An interstellar object is a body other than a star or substar located in interstellar space, and not gravitationally bound to a star. They may include asteroids and comets (or exocomets). Besides known comets within the Solar System, or known exocomets (extrasolar comets), at present, an interstellar comet can only be detected if it passes through the Solar System, and could be distinguished from an Oort cloud comet by its strongly hyperbolic trajectory (indicating that it is not gravitationally bound to the Sun). Until 2017, the most eccentric known object, C/1980 E1, only had an eccentricity of 1.057, far less eccentric than an interstellar comet would be expected to be.
The first discovered and only known interstellar object to date is ʻOumuamua (previously called C/2017 U1 and A/2017 U1). The object has an eccentricity of about 1.20. It was initially named C/2017 U1 because it was assumed to be a comet, and was renamed to A/2017 U1 after no cometary activity was found. After its interstellar nature was confirmed, it was renamed to 1I/ʻOumuamua – '1' because it is the first such object to be discovered, 'I' for interstellar, and "‘Oumuamua" is a Hawaiian word meaning "a messenger from afar arriving first".
Recent research suggests that (514107) 2015 BZ509 may be a captured interstellar object from 4.5 billion years ago due it being in a co-orbital motion with Jupiter and its retrograde orbit around the Sun.
With the first discovery of an interstellar object, the IAU has proposed a new series of small-body designations for interstellar objects, the I numbers, similar to the comet numbering system. The Minor Planet Center will assign the numbers. Provisional designations for interstellar objects will be handled using the C/ or A/ prefix, (comet or asteroid) as appropriate.
Current models of Oort cloud formation predict that more comets are ejected into interstellar space than are retained in the Oort cloud, with estimates varying from 3 to 100 times as many. Other simulations suggest that 90–99% of comets are ejected. There is no reason to believe comets formed in other star systems would not be similarly scattered.
If interstellar comets exist, they must occasionally pass through the inner Solar System. They would approach the Solar System with random velocities, mostly from the direction of the constellation Hercules because the Solar System is moving in that direction, called the solar apex. Until the discovery of 'Oumuamua, the fact that no comet with a speed greater than the Sun's escape velocity had been observed was used to place upper limits to their density in interstellar space. A paper by Torbett indicated that the density was no more than 1013 (10 trillion) comets per cubic parsec. Other analyses, of data from LINEAR, set the upper limit at 4.5×10−4/AU3, or 1012 (1 trillion) comets per cubic parsec. A more recent estimate by David C. Jewitt and colleagues, following the detection of 'Oumuamua, predicts that "The steady-state population of similar, ~100 m scale interstellar objects inside the orbit of Neptune is ~1×104, each with a residence time of ~10 years."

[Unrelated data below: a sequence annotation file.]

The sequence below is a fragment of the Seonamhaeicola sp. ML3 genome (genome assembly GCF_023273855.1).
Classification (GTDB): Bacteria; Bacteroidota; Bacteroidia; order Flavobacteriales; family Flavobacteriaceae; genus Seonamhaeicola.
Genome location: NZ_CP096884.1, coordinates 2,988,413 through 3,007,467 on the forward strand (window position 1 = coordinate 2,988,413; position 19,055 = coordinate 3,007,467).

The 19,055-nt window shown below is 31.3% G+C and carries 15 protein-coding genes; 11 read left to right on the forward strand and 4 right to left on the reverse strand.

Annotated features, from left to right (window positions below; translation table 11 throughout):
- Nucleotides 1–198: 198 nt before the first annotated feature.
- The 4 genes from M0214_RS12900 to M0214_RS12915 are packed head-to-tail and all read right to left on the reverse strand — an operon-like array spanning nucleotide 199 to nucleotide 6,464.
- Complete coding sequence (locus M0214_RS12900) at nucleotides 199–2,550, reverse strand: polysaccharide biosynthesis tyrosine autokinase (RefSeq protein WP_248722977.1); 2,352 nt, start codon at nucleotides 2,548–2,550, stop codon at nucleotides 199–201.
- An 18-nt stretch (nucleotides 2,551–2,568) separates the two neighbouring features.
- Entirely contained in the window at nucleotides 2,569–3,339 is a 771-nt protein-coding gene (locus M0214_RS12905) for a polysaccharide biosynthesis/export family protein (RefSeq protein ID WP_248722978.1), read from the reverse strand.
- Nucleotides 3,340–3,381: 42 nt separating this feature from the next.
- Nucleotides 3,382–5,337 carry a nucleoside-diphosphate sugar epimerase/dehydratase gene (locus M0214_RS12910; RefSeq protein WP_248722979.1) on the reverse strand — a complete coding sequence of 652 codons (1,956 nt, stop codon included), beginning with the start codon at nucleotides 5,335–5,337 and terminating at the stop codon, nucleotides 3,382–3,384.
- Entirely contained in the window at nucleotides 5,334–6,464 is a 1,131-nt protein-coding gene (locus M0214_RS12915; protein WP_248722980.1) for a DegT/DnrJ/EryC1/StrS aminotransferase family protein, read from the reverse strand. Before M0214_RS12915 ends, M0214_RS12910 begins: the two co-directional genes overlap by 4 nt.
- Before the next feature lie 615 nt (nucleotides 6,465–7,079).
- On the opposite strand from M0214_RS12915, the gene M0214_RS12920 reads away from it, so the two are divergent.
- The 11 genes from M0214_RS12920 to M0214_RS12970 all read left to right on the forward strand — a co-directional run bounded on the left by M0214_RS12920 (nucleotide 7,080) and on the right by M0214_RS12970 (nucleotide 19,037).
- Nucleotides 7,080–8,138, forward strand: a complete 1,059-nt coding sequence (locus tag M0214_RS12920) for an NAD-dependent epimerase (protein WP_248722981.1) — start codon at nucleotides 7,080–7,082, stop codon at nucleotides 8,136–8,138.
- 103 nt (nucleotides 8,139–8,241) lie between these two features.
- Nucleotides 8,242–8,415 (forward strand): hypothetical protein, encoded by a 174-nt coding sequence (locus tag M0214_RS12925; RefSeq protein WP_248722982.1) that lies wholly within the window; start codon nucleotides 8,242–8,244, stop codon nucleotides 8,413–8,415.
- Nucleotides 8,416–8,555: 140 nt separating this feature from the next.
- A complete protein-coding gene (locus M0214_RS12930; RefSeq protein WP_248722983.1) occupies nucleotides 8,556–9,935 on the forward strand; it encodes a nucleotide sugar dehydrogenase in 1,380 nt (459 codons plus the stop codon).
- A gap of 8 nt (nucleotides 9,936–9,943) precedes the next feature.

An interstellar comet can probably, on rare occasions, be captured into a heliocentric orbit while passing through the Solar System. Computer simulations show that Jupiter is the only planet massive enough to capture one, and that this can be expected to occur once every sixty million years. Comets Machholz 1 and Hyakutake C/1996 B2 are possible examples of such comets. They have atypical chemical makeups for comets in the Solar System.
1I/2017 U1 (ʻOumuamua)Edit
A dim object was discovered on October 19, 2017 by the Pan-STARRS telescope, at an apparent magnitude of 20. The observations showed that it follows a strongly hyperbolic trajectory around the Sun at a speed greater than the solar escape velocity, in turn meaning that it is not gravitationally bound to the Solar System and likely to be an interstellar object. On October 25, the object was found to be completely asteroidal in nature and as a consequence has been designated as 1I/2017 U1, the first of a new class 'I' of astronomical objects. 1I/2017 U1 was named ʻOumuamua.
The lack of cometary activity from ʻOumuamua suggests an origin from the inner regions of whatever stellar system it came from, losing all surface volatiles within the frost line, much like the rocky asteroids, extinct comets and damocloids we know from our Solar System. This is only a suggestion, as ʻOumuamua might very well have lost all surface volatiles to eons of cosmic radiation exposure in interstellar space, developing a thick crust layer after it was expelled from its parent system.
ʻOumuamua has an eccentricity of 1.199, which is the highest eccentricity ever observed for any object in the Solar System by a wide margin.
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